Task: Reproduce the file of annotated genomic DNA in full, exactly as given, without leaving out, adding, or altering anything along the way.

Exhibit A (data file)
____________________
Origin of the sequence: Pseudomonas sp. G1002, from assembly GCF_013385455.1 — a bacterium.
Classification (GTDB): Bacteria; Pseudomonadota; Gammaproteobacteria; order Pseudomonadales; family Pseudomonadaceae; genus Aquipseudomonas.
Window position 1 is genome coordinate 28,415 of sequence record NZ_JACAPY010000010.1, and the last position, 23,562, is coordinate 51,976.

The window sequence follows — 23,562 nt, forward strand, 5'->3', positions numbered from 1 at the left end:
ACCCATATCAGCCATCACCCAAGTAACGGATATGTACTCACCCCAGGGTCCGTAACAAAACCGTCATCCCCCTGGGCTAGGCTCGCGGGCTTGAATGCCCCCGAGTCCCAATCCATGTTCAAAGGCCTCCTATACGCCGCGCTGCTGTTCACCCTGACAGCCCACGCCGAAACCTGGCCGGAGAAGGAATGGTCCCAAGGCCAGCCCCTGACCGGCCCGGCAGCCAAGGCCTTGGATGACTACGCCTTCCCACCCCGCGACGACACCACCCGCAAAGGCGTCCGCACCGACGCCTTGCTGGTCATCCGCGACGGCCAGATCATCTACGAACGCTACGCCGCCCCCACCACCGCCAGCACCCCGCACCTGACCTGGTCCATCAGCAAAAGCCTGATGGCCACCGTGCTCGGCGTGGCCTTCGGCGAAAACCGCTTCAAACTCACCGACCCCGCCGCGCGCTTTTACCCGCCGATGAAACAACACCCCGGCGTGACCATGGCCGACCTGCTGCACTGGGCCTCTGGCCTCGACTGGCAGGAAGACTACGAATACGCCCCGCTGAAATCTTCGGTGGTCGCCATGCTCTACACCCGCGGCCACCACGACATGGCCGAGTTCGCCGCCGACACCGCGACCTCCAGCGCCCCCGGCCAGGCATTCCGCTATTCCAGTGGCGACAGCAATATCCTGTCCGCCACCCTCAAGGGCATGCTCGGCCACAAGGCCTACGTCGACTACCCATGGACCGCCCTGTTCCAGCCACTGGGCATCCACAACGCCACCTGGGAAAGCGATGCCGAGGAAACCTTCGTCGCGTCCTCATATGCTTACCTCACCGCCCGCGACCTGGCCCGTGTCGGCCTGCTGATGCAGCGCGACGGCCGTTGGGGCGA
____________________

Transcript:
Origin of the sequence: Pseudomonas sp. G1002, from assembly GCF_013385455.1 — a bacterium.
Classification (GTDB): Bacteria; Pseudomonadota; Gammaproteobacteria; order Pseudomonadales; family Pseudomonadaceae; genus Aquipseudomonas.
Window position 1 is genome coordinate 28,415 of sequence record NZ_JACAPY010000010.1, and the last position, 23,562, is coordinate 51,976.

The window sequence follows — 23,562 nt, forward strand, 5'->3', positions numbered from 1 at the left end:
ACCCATATCAGCCATCACCCAAGTAACGGATATGTACTCACCCCAGGGTCCGTAACAAAACCGTCATCCCCCTGGGCTAGGCTCGCGGGCTTGAATGCCCCCGAGTCCCAATCCATGTTCAAAGGCCTCCTATACGCCGCGCTGCTGTTCACCCTGACAGCCCACGCCGAAACCTGGCCGGAGAAGGAATGGTCCCAAGGCCAGCCCCTGACCGGCCCGGCAGCCAAGGCCTTGGATGACTACGCCTTCCCACCCCGCGACGACACCACCCGCAAAGGCGTCCGCACCGACGCCTTGCTGGTCATCCGCGACGGCCAGATCATCTACGAACGCTACGCCGCCCCCACCACCGCCAGCACCCCGCACCTGACCTGGTCCATCAGCAAAAGCCTGATGGCCACCGTGCTCGGCGTGGCCTTCGGCGAAAACCGCTTCAAACTCACCGACCCCGCCGCGCGCTTTTACCCGCCGATGAAACAACACCCCGGCGTGACCATGGCCGACCTGCTGCACTGGGCCTCTGGCCTCGACTGGCAGGAAGACTACGAATACGCCCCGCTGAAATCTTCGGTGGTCGCCATGCTCTACACCCGCGGCCACCACGACATGGCCGAGTTCGCCGCCGACACCGCGACCTCCAGCGCCCCCGGCCAGGCATTCCGCTATTCCAGTGGCGACAGCAATATCCTGTCCGCCACCCTCAAGGGCATGCTCGGCCACAAGGCCTACGTCGACTACCCATGGACCGCCCTGTTCCAGCCACTGGGCATCCACAACGCCACCTGGGAAAGCGATGCCGAGGAAACCTTCGTCGCGTCCTCATATGCTTACCTCACCGCCCGCGACCTGGCCCGTGTCGGCCTGCTGATGCAGCGCGACGGCCGTTGGGGCGA